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distracting as the most insidious ringtone. “As building systems are getting
quieter, we have to be more cognizant of how to solve the acoustic challenges that quieter building systems create,” says Dave Madson, an interior
designer with CBT. One solution is sound masking systems that raise the
ambient noise level of an otherwise quiet space. These systems emit sound
(commonly compared to whooshing air) engineered to block the frequencies of human speech so that office neighbors’ conversations don’t distract
from an individual’s tasks. Cambridge Sound Management’s systems consist
of networks of 3-inch speakers, each weighing about as much as a baseball,
which are installed in the ceiling and project sound directly into the workplace. They’re controlled via a wall panel or a web-based interface. Sound
masking can be particularly handy when a design calls for unfinished and
exposed ceilings, since a few small speakers won’t ruin the sense of raw
authenticity and material honesty.
SOUND BARRIER BREAKTHROUGH?
This growing menu of options indicates that the acoustical design of spaces
won’t just be a niche concern for designers in the future. Storyk says that acoustics are on the verge of being integrated into design best practices. “Acoustics
is the ‘green’ of 10 years ago,” explains Daniel Monier, head of national sales
for BuzziSpace. He says designers are thinking through how to incorporate
better acoustics into all kinds of spaces, and he’s working with them earlier
and earlier in the design process.
The reasons for this, according to Storyk, are a function of demographics
and the evolving regulatory climate. As baby boomers get older and harder
of hearing, their need for perfectly attuned environments increases. And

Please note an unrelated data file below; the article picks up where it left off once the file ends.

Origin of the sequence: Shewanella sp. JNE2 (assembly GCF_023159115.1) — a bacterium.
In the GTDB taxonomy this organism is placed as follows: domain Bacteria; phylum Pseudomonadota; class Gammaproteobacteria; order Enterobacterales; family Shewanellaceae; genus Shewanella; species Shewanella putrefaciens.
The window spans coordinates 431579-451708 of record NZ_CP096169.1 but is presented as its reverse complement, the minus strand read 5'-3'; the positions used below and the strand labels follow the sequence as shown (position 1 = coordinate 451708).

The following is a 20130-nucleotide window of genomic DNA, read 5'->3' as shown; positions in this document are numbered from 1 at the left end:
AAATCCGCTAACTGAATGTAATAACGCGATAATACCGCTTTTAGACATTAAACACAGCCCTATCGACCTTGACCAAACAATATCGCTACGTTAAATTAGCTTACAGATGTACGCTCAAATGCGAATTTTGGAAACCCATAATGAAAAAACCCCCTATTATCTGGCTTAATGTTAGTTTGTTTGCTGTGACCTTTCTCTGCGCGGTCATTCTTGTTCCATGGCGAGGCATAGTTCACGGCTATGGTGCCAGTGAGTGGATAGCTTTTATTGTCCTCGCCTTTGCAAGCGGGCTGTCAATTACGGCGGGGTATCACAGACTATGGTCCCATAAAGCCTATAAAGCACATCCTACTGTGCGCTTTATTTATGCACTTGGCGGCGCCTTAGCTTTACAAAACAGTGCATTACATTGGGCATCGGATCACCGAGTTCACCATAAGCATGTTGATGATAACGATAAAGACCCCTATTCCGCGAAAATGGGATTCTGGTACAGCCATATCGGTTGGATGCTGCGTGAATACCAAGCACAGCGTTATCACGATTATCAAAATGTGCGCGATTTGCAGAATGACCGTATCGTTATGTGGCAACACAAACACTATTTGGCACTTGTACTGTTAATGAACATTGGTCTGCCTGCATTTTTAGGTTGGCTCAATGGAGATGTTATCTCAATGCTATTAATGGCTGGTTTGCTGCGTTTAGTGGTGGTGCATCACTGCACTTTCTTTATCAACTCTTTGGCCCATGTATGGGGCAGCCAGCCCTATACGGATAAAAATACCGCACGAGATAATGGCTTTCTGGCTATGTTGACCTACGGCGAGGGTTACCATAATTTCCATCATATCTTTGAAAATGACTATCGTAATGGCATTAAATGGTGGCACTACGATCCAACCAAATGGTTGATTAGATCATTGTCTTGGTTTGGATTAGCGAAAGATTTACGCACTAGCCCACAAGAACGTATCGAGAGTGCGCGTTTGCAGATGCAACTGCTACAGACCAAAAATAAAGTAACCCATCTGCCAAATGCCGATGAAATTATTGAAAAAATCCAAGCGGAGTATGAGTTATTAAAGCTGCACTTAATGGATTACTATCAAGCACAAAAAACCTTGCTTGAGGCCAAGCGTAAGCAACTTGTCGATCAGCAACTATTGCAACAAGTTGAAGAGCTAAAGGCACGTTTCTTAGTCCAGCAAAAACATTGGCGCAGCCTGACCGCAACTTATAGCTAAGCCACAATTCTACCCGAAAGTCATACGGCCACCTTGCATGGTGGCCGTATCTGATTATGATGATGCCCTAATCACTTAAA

since 2002, new acoustic standards for classroom acoustics (like ANSI S12.60,
Acoustical Performance Criteria, Design Requirements and Guidelines for Schools)
have been developed and adopted by several states.
Further public acceptance of the importance of acoustics will hinge on the
amount of transparency between manufacturers’ claims and their products’ real
level of performance, but there are no broad-based domestic certification bodies for acoustics that function like the non-profit Green Business Certification
Inc. (GBCI) does for sustainable buildings. In 2013, an acoustics certification
organization, Acoustic Facts, sprung up in Sweden. Acoustic Facts reviews
measurements from independent laboratories, and is funded by the product
manufacturers whose products they test. Storyk trusts small handfuls of independent labs (SoundKinetics, Johns Manville’s Technical Center, Riverbank
Acoustical Laboratories, IBM’s Acoustical Services) for product specifications.
If the current wave of acoustical privacy measures is driven by the need
to attenuate open plan offices to the desires of the people that work there,
the next wave might come from completely decoupling workers from their
offices. A Gallup poll from 2015 found that more than one-third of U.S. workers telecommute, and an entire industry of co-working spaces like We Work
have cropped up, catering to entrepreneurial millennials who want to design
software next to graphic designers and start-up public relations firms. There
are fewer and fewer reasons to come to a centralized office, but just as many
reasons to want acoustic privacy.
As such, Goodell says she’s on the lookout for “targeted acoustical products”
that create a hyper-localized acoustic barrier around a person, wherever they
might go. Madson notes this might include “active sound masking” devices that
listen with microphones to the noises going on around individuals, that then
emit opposing sound waves to specifically cancel out noise. Eventually, acoustic privacy might be as mobile as the workforce that requires it.
Zach Mortice is a freelance architectural journalist based in Chicago. He was previously
the managing editor at The American Institute of Architects.